The Fresh Loaf

News & Information for Amateur Bakers and Artisan Bread Enthusiasts

Crust is way too hard and crusty...

elcouisto's picture

Crust is way too hard and crusty...

So I've made this Ciabatta bread from Peter Reinhart's The Break Baker's Apprentice and it turned out great. The crust has a nice color and the crumb came out with big bubbles at 210 degree. It was baked on a pizza stone with steam.

My problem is the crust is really hard and too crusty once it has cooled off. If I leave the bread on the counter for a couple of hours the crust is too hard and one just can't enjoy eating this bread (unless you enjoy hurting your gum).

I read in the 'Bread' book that the "nice thing" about Ciabatta is its hard and crusty crust... I'm confused.

wally's picture

Not sure I can diagnose the problem: generally ciabatta has a thin and crackly/crunchy crust, nothing that's going to lead to bleeding gums.

However, one solution would be to wrap the loaf in a tea towel once it has cooled.  That should give you a softer crust.

Of course, you do realize that ciabatta, like baguette, has a short life span, and so both crust and crumb will end up turning into an approximation of a crouton after many hours.


nicolesue's picture


I understand what you mean - humidity plays a factor, in the tropics, ciabatta crust often becomes hard and 'chewable' after about 1 hr or so. This is what I do, slice when they've completely cooled down, store it in a zip lock bag and place it in the freezer. When you want to eat, take out the number of slices you wish to, and toast them in a small toaster for about 1 - 1.30 minutes only. Do not toast any longer unless you want super-super crunchy bread. If the time recommended is not sufficient, leave it in the toaster without heat for a while more to de-frost. The ciabatta will taste as good as new. Hope this helps!



BakerBen's picture

I am no expert but 210F internal seems a bit high - possibly your oven bakes a bit hot and the Ciabate is loosing too much moisture in the bake.  You may want to play with lowering the oven temp 10-15 degrees and/or little shorter baking time - I believe an internal bread temp of around 200F would be good to shoot for.And, Larry makes a good point - ciabata is only really good for a day maybe two for eating plain or as a sandwich bread.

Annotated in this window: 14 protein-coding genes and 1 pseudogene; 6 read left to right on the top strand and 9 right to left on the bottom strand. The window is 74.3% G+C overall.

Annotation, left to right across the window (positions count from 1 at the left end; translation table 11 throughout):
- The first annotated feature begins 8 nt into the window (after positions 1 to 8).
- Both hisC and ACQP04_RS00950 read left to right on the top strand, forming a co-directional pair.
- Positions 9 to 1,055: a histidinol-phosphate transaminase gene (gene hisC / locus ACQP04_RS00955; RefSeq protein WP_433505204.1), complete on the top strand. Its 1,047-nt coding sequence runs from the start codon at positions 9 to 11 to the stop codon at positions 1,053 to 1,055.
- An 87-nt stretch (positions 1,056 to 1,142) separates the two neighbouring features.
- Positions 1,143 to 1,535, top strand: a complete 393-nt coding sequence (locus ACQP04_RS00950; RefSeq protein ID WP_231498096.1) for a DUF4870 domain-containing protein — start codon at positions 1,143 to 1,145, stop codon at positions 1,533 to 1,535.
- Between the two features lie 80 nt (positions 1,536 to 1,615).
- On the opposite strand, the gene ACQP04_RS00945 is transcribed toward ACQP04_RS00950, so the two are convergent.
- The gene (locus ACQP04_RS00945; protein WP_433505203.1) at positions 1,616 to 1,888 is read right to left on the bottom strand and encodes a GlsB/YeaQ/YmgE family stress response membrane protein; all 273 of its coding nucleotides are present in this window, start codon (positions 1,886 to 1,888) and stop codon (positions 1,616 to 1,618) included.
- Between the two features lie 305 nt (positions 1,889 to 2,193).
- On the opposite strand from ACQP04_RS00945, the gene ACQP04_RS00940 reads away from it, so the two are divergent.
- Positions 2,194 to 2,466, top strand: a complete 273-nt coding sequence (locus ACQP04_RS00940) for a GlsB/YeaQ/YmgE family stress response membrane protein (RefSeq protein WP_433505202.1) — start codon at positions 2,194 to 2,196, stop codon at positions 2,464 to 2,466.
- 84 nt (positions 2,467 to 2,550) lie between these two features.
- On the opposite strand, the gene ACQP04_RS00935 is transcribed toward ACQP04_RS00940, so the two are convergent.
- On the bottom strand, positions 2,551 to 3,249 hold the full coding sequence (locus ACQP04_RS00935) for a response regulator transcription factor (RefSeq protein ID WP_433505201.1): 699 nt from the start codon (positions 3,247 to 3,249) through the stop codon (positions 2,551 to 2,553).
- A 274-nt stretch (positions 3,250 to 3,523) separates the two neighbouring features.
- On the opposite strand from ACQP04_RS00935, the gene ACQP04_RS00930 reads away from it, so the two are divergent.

reyesron's picture

I agree with Ben.  Even being a little bit lower than 200 would be ok.  210 is in fact too high.   

elcouisto's picture

Thanks everyone, I'm guessing the problem is me leaving the bread on the counter for a bit too long. I'll try to wrap it around a towel in order to keep it moistured enough.

Just a note, I meant 205 degree instead of 210 (typo). And from both 'The Bread Baker's Apprentice' and 'Bread', 205 is the desired temperature. Also, from experience, baking it to lower than that almost always results in undercooked (gummy) crumb.

longhorn's picture

Be sure to calibrate your thermometer if you can. It could be off by enough to cause problems.

Also...what hydration did you use. I make ciabatta from 72% up to about 85 percent. Wetter should give you more residual water and a softer crust. But something more seems wrong...


elcouisto's picture

I noticed that bakeries store their hard crust breads in bags right as they come out of the oven, keeping the moisture inside and resulting in a nice crust, not too hard.